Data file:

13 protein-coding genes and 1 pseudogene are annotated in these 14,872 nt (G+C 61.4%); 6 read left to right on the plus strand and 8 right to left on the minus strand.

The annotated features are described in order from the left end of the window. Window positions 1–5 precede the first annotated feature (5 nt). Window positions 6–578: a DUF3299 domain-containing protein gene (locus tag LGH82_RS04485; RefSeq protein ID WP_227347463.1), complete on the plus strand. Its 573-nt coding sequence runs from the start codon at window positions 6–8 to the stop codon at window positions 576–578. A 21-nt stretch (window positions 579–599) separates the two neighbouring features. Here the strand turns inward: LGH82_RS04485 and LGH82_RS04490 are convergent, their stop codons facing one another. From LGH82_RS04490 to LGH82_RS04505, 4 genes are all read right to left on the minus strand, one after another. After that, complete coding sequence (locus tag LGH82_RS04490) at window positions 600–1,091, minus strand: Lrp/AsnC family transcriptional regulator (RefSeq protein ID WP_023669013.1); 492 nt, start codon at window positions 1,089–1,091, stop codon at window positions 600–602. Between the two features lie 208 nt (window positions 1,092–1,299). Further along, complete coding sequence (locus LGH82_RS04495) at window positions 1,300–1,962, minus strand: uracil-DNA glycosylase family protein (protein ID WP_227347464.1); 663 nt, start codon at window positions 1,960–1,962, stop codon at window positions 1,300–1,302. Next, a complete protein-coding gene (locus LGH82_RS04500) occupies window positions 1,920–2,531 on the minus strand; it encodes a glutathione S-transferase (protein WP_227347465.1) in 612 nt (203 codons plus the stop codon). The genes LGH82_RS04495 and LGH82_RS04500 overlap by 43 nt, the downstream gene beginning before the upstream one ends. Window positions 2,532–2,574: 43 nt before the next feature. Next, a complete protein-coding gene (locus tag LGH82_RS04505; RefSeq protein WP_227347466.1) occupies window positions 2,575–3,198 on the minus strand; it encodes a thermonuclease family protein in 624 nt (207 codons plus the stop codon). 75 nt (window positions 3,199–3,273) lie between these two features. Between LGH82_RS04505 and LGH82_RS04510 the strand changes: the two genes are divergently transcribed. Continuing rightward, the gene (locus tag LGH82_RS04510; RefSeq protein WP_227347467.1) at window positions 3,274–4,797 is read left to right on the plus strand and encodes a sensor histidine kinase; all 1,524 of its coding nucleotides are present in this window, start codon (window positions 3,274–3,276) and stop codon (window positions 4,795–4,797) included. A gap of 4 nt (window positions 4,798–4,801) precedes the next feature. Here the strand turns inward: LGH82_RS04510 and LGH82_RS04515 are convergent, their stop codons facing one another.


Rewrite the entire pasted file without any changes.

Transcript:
13 protein-coding genes and 1 pseudogene are annotated in these 14,872 nt (G+C 61.4%); 6 read left to right on the plus strand and 8 right to left on the minus strand.

The annotated features are described in order from the left end of the window. Window positions 1–5 precede the first annotated feature (5 nt). Window positions 6–578: a DUF3299 domain-containing protein gene (locus tag LGH82_RS04485; RefSeq protein ID WP_227347463.1), complete on the plus strand. Its 573-nt coding sequence runs from the start codon at window positions 6–8 to the stop codon at window positions 576–578. A 21-nt stretch (window positions 579–599) separates the two neighbouring features. Here the strand turns inward: LGH82_RS04485 and LGH82_RS04490 are convergent, their stop codons facing one another. From LGH82_RS04490 to LGH82_RS04505, 4 genes are all read right to left on the minus strand, one after another. After that, complete coding sequence (locus tag LGH82_RS04490) at window positions 600–1,091, minus strand: Lrp/AsnC family transcriptional regulator (RefSeq protein ID WP_023669013.1); 492 nt, start codon at window positions 1,089–1,091, stop codon at window positions 600–602. Between the two features lie 208 nt (window positions 1,092–1,299). Further along, complete coding sequence (locus LGH82_RS04495) at window positions 1,300–1,962, minus strand: uracil-DNA glycosylase family protein (protein ID WP_227347464.1); 663 nt, start codon at window positions 1,960–1,962, stop codon at window positions 1,300–1,302. Next, a complete protein-coding gene (locus LGH82_RS04500) occupies window positions 1,920–2,531 on the minus strand; it encodes a glutathione S-transferase (protein WP_227347465.1) in 612 nt (203 codons plus the stop codon). The genes LGH82_RS04495 and LGH82_RS04500 overlap by 43 nt, the downstream gene beginning before the upstream one ends. Window positions 2,532–2,574: 43 nt before the next feature. Next, a complete protein-coding gene (locus tag LGH82_RS04505; RefSeq protein WP_227347466.1) occupies window positions 2,575–3,198 on the minus strand; it encodes a thermonuclease family protein in 624 nt (207 codons plus the stop codon). 75 nt (window positions 3,199–3,273) lie between these two features. Between LGH82_RS04505 and LGH82_RS04510 the strand changes: the two genes are divergently transcribed. Continuing rightward, the gene (locus tag LGH82_RS04510; RefSeq protein WP_227347467.1) at window positions 3,274–4,797 is read left to right on the plus strand and encodes a sensor histidine kinase; all 1,524 of its coding nucleotides are present in this window, start codon (window positions 3,274–3,276) and stop codon (window positions 4,795–4,797) included. A gap of 4 nt (window positions 4,798–4,801) precedes the next feature. Here the strand turns inward: LGH82_RS04510 and LGH82_RS04515 are convergent, their stop codons facing one another.